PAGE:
Ooooh, ok. I bet I could fit 4 of those on my front passenger floor, and another 1 or 2 in the back seat somewhere, thinking bike in the trunk with clothes and extras strewn around it, tent in the back seat with lawn chairs and such, cooler and such in front passenger seat....

I think I am actually going to start engineering how to pack my car a couple months in advance, this should be very interesting!
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Postby Trishntek » Mon Feb 28, 2011 12:38 pm

The suitcase style is more like a gas can shape. One thing about the 1 gallons bottles is you can stuff them hear and there to fill in smaller gaps in you pile of stuff. The 2.5's do have a valve on them instead of opening the lid like the 1 gal bottles have. So whatever suits your needs the best.

Your tent sounds large enough to set up a smaller 2-man tent inside of it. That would enable you to sleep in a relatively cooler and less dusty environment and also provide more protection from the wind. Just allow air to move through the larger tent and keep the smaller tent buttoned up. There would still be room for you stuff in the larger tent/shade area while keeping your sleeping quarters more protected.

Sounds like you're off to a good start!
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Postby phil » Mon Feb 28, 2011 12:39 pm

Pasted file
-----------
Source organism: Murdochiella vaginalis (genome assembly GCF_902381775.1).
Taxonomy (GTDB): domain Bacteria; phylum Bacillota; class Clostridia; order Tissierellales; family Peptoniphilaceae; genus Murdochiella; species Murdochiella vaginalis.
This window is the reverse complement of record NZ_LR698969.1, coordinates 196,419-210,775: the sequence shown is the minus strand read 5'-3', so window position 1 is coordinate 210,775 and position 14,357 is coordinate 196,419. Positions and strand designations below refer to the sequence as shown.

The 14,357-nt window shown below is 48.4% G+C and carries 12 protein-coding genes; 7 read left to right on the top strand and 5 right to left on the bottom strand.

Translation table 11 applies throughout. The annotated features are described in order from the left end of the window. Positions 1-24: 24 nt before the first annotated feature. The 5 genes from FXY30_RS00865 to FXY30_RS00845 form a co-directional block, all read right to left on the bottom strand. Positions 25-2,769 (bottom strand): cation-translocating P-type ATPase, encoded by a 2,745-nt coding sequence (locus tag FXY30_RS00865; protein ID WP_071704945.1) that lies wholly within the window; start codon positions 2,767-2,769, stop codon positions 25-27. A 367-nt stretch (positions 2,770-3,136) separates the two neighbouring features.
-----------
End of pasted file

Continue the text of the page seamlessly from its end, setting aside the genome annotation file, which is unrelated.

On the water, there are issues no matter what you do. 2.5 gallon suitcases are probably cheaper than gallon jugs on a per gallon basis (check your supermarket for prices). I buy the suitcases, but I also have collapsible jugs of 2.5 and 5 gallons, which I fill up at the motel before we leave.

Louise and I have a van, so space is not an issue on water containers. However, I find it much easier to pack multiple smaller items than say one bigger one that contains the smaller items. I can stick the small stuff in spaces between bikes, between air mattresses, and so on - places the 2.5 gallon suitcases won't fit. So while it may be cheaper and easier in some respects to have the suitcase size, you may find packing the gallon jugs easier if you can get them in small left over space in your car. shrug - it's a thing you have to figure out on your own, I'm sorry to say.

You _have_ to have water. Water weighs over 8 pounds per gallon. Be careful about where you store it so you don't have balance problems with your car.

There are no "camp grounds" at Burning Man. There is plenty of wide open space, but you may be out further from the Man and Center Camp, depending on when you arrive.

Rain tarps over the tent do no good for sun protection. You need stand alone shade that allows plenty of air circulation and blocks the sun. Your shade needs to withstand 30 MPH winds, maybe higher speeds. So does your tent. I have no ideas on shade other than a gigantic shade that towers over your already honkin' huge tent for one person. shrug - Burners are creative, so someone may have ideas.